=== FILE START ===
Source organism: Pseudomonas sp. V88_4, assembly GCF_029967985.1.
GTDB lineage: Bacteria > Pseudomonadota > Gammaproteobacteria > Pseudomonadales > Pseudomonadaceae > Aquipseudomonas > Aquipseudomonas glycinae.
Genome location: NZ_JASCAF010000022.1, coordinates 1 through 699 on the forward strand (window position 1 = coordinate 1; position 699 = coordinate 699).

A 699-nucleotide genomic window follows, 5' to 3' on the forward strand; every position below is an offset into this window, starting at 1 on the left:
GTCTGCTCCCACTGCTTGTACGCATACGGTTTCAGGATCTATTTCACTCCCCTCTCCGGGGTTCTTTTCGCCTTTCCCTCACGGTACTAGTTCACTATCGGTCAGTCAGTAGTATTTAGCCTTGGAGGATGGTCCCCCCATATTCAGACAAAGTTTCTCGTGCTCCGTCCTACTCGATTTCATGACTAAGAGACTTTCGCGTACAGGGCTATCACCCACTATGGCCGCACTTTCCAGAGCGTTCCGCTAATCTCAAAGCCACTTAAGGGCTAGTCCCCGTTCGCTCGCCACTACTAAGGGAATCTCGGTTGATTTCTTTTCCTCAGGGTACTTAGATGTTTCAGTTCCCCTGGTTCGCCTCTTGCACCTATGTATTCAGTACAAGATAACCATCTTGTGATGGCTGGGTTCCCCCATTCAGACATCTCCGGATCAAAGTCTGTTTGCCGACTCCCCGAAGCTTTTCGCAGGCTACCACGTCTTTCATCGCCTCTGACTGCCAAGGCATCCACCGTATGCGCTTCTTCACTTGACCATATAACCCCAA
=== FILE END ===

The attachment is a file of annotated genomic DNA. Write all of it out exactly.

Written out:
Source organism: Pseudomonas sp. V88_4, assembly GCF_029967985.1.
GTDB lineage: Bacteria > Pseudomonadota > Gammaproteobacteria > Pseudomonadales > Pseudomonadaceae > Aquipseudomonas > Aquipseudomonas glycinae.
Genome location: NZ_JASCAF010000022.1, coordinates 1 through 699 on the forward strand (window position 1 = coordinate 1; position 699 = coordinate 699).

A 699-nucleotide genomic window follows, 5' to 3' on the forward strand; every position below is an offset into this window, starting at 1 on the left:
GTCTGCTCCCACTGCTTGTACGCATACGGTTTCAGGATCTATTTCACTCCCCTCTCCGGGGTTCTTTTCGCCTTTCCCTCACGGTACTAGTTCACTATCGGTCAGTCAGTAGTATTTAGCCTTGGAGGATGGTCCCCCCATATTCAGACAAAGTTTCTCGTGCTCCGTCCTACTCGATTTCATGACTAAGAGACTTTCGCGTACAGGGCTATCACCCACTATGGCCGCACTTTCCAGAGCGTTCCGCTAATCTCAAAGCCACTTAAGGGCTAGTCCCCGTTCGCTCGCCACTACTAAGGGAATCTCGGTTGATTTCTTTTCCTCAGGGTACTTAGATGTTTCAGTTCCCCTGGTTCGCCTCTTGCACCTATGTATTCAGTACAAGATAACCATCTTGTGATGGCTGGGTTCCCCCATTCAGACATCTCCGGATCAAAGTCTGTTTGCCGACTCCCCGAAGCTTTTCGCAGGCTACCACGTCTTTCATCGCCTCTGACTGCCAAGGCATCCACCGTATGCGCTTCTTCACTTGACCATATAACCCCAA